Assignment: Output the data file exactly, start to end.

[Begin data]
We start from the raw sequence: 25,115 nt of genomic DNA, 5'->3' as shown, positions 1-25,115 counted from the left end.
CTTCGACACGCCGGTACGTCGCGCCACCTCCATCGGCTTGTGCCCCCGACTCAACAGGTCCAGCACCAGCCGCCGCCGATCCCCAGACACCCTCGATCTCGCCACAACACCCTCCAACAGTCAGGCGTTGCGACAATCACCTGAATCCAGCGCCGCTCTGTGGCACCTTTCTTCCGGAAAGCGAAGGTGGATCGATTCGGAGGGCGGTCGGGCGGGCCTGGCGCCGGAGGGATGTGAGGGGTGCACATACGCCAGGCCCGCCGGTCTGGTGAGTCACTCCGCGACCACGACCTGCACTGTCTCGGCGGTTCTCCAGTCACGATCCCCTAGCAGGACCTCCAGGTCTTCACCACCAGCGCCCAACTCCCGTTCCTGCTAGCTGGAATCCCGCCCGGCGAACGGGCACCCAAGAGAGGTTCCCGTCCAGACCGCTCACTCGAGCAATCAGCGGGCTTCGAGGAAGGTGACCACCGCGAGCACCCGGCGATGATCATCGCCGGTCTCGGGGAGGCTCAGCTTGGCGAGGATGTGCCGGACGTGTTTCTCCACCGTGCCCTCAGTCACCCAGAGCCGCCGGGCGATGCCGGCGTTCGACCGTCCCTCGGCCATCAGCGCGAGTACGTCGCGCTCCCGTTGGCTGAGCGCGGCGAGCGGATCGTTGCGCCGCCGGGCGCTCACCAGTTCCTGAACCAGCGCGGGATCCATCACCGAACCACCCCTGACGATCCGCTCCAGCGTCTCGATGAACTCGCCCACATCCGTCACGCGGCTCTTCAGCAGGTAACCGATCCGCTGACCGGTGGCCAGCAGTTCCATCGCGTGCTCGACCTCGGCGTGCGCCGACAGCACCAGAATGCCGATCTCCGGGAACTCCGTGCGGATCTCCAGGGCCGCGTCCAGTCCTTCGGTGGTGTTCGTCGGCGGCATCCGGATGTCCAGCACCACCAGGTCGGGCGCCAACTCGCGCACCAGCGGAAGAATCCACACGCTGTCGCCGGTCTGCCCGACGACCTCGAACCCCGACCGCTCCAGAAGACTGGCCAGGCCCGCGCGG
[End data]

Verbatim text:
We start from the raw sequence: 25,115 nt of genomic DNA, 5'->3' as shown, positions 1-25,115 counted from the left end.
CTTCGACACGCCGGTACGTCGCGCCACCTCCATCGGCTTGTGCCCCCGACTCAACAGGTCCAGCACCAGCCGCCGCCGATCCCCAGACACCCTCGATCTCGCCACAACACCCTCCAACAGTCAGGCGTTGCGACAATCACCTGAATCCAGCGCCGCTCTGTGGCACCTTTCTTCCGGAAAGCGAAGGTGGATCGATTCGGAGGGCGGTCGGGCGGGCCTGGCGCCGGAGGGATGTGAGGGGTGCACATACGCCAGGCCCGCCGGTCTGGTGAGTCACTCCGCGACCACGACCTGCACTGTCTCGGCGGTTCTCCAGTCACGATCCCCTAGCAGGACCTCCAGGTCTTCACCACCAGCGCCCAACTCCCGTTCCTGCTAGCTGGAATCCCGCCCGGCGAACGGGCACCCAAGAGAGGTTCCCGTCCAGACCGCTCACTCGAGCAATCAGCGGGCTTCGAGGAAGGTGACCACCGCGAGCACCCGGCGATGATCATCGCCGGTCTCGGGGAGGCTCAGCTTGGCGAGGATGTGCCGGACGTGTTTCTCCACCGTGCCCTCAGTCACCCAGAGCCGCCGGGCGATGCCGGCGTTCGACCGTCCCTCGGCCATCAGCGCGAGTACGTCGCGCTCCCGTTGGCTGAGCGCGGCGAGCGGATCGTTGCGCCGCCGGGCGCTCACCAGTTCCTGAACCAGCGCGGGATCCATCACCGAACCACCCCTGACGATCCGCTCCAGCGTCTCGATGAACTCGCCCACATCCGTCACGCGGCTCTTCAGCAGGTAACCGATCCGCTGACCGGTGGCCAGCAGTTCCATCGCGTGCTCGACCTCGGCGTGCGCCGACAGCACCAGAATGCCGATCTCCGGGAACTCCGTGCGGATCTCCAGGGCCGCGTCCAGTCCTTCGGTGGTGTTCGTCGGCGGCATCCGGATGTCCAGCACCACCAGGTCGGGCGCCAACTCGCGCACCAGCGGAAGAATCCACACGCTGTCGCCGGTCTGCCCGACGACCTCGAACCCCGACCGCTCCAGAAGACTGGCCAGGCCCGCGCGG